Lindi Ortega

Little LieLittle Red Boots
All My FriendsLittle Red Boots
Cigarettes & TruckstopsCigarettes & Truckstops
Don't Wanna Hear ItCigarettes & Truckstops
Hard As ThisTin Star
Gypsy ChildTin Star
Tin StarTin Star
Lived And Died AloneTin Star
I Want YouTin Star
Songs AboutTin Star


Lindi Ortega playlist



Contributor: Calvin Rydbom

“Lindi seasons her musical scores like a deranged chef whipping up a culinary creation. A dash of country, a pinch of folk, a sprinkle of rock, and a smidgeon of jazz! Last but not least, to add a little spice, how about some vaudeville cabaret? No, this is not a textbook recipe, but rather a mystical scribbling from an ancient scroll. Lindi is enigmatic and enchanting with a voice that can be cheeky and brassy or haunting and ghostly. Her music derives from the metaphysical in a sphere that warps time and defies orthodoxy. This madness is a pure passion that has never met the technicalities of music theory.” That’s how Canada’s music magazine Exclaim! described Lindi Ortega early in her career.

An amazing voice and one heck of a songwriter, Ortega knocked around for a decade before tasting any kind of real success on more than a local level. Often referred to as Toronto’s best kept secret, she released two albums, two EPs, and was the opening act on a number of tours headlined by well known acts before she finally received her first truly major label release. I’m hoping she is poised to take her career to another level any time now, so it is a great time to take a look at her work.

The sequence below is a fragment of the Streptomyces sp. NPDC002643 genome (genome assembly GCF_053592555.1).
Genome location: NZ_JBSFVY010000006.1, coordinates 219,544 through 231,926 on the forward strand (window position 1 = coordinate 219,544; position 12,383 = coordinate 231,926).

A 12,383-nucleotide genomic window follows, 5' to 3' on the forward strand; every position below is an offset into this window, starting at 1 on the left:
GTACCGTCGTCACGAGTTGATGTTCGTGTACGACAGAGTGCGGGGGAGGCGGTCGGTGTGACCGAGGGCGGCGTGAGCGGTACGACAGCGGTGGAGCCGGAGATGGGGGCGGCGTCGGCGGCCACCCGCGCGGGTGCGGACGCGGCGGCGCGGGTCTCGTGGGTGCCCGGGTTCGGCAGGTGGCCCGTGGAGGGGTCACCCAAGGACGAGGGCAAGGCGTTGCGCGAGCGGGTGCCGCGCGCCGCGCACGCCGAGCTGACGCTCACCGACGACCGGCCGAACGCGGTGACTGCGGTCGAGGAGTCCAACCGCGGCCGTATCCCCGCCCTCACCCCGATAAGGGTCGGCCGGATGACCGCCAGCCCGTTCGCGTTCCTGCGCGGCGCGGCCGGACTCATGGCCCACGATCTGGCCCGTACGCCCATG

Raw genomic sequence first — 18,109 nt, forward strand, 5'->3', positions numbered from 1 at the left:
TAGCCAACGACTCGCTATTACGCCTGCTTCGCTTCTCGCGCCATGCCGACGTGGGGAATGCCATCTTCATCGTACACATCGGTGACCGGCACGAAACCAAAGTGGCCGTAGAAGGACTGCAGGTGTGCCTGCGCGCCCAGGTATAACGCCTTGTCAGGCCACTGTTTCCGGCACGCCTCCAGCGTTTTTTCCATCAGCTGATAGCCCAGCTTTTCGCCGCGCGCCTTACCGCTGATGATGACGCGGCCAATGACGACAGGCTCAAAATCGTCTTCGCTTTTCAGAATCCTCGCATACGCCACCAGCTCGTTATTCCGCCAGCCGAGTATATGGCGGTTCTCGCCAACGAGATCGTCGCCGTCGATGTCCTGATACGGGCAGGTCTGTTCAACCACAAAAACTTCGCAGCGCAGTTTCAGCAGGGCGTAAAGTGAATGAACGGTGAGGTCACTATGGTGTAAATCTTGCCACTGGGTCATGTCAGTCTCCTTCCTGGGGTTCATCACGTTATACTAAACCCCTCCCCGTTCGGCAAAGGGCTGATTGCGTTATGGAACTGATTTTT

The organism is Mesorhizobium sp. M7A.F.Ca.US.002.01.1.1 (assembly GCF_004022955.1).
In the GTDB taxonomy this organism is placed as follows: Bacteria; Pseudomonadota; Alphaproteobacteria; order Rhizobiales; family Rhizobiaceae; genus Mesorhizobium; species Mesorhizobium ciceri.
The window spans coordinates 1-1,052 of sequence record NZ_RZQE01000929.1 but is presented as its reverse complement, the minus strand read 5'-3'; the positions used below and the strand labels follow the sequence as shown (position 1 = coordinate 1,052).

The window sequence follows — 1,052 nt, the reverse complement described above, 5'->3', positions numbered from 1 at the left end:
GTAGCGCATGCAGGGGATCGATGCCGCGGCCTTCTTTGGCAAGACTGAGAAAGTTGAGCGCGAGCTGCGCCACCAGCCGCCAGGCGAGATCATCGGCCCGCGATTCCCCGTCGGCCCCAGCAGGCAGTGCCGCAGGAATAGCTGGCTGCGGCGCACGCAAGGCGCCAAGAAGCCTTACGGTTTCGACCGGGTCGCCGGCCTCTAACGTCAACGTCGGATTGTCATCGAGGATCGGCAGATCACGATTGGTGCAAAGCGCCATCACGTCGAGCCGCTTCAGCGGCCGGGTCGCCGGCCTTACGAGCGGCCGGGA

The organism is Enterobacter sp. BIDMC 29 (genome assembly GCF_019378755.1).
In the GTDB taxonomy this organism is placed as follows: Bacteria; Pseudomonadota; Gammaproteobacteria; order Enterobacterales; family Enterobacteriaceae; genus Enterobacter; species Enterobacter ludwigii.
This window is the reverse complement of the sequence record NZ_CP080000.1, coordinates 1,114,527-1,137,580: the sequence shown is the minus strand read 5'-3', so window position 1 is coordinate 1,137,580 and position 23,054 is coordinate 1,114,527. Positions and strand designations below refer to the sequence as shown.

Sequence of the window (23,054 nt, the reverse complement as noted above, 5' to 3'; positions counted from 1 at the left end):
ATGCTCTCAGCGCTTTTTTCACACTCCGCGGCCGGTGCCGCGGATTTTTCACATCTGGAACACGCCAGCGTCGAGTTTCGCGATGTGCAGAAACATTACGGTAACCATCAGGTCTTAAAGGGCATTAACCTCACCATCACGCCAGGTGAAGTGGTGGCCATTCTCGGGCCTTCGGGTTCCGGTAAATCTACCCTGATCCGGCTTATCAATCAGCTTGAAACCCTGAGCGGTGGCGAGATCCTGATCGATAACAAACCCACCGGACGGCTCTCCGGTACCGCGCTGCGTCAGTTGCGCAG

Ortega’s first large scale release was Little Red Boots, which along with her now signature little black dress has become her on stage uniform. Now the two songs from this album I’d include on a top ten list were actually first recorded on the Drifter EP, but in a much more simplified style with just Ortega on guitar and vocals. This time around she had a big time producer in Ron Lopata and an actual band. Little Lie is a fun, high spirited and rollicking sort of song where the singer justifies telling a lie to her guy because “Didn’t wanna tell you anything you didn’t wanna hear” but she does try and tell him if he bothers to look closer the truth will be clear. But it’s a fun sing along sort of song, regardless of the theme. The second song, All My Friends, isn’t usually the type of song you hear women working in the country genre (although not completely within) sing. The theme is easily overlooked though as it’s uptempo and deceiving, in somewhat way the previous song was. It’s something you could have imagined Johnny Cash singing. “Cigarettes and wine are both comrades of mine/together we will burn and we will drown/and I will sleep all night flirting with suicide/it’s just my friend the pill that puts me down.”

Her second album Cigarettes & Truckstops is equally strong, albeit perhaps slower and ethereal. The opening track, the title song of the album, is a slowly played out tale of a young woman reaching out to her guy to let him know that she is working her way towards California because she has decided, “So I guess I gotta tell ya that I’m comin out to meet you/That I really gotta see you one more time/I’d rather have you still beside me/Than have you always running through my mind/Oh look at California, I’m coming for my love/I’m comin for my lover’s heart tonight.” It’s the kind of message you wan to get from you girl.

On the other hand you really don’t want to hear her say Don’t Wanna Hear It. And if she does you certainly don’t want to hear, with a raunchy band angrily behind her, her telling you that you can get down on your knees and beg but it won’t change a thing because she “don’t need to hear another, sorry, sad, lame excuse.” Ouch.

On her third album, Tin Star, Ortega was brilliant start to finish. She could have been due a toppermost simply based on this album. While she had dealt early in her career with the trials and tribulations of being an indie artist on the road, she really had something to say about it on this album.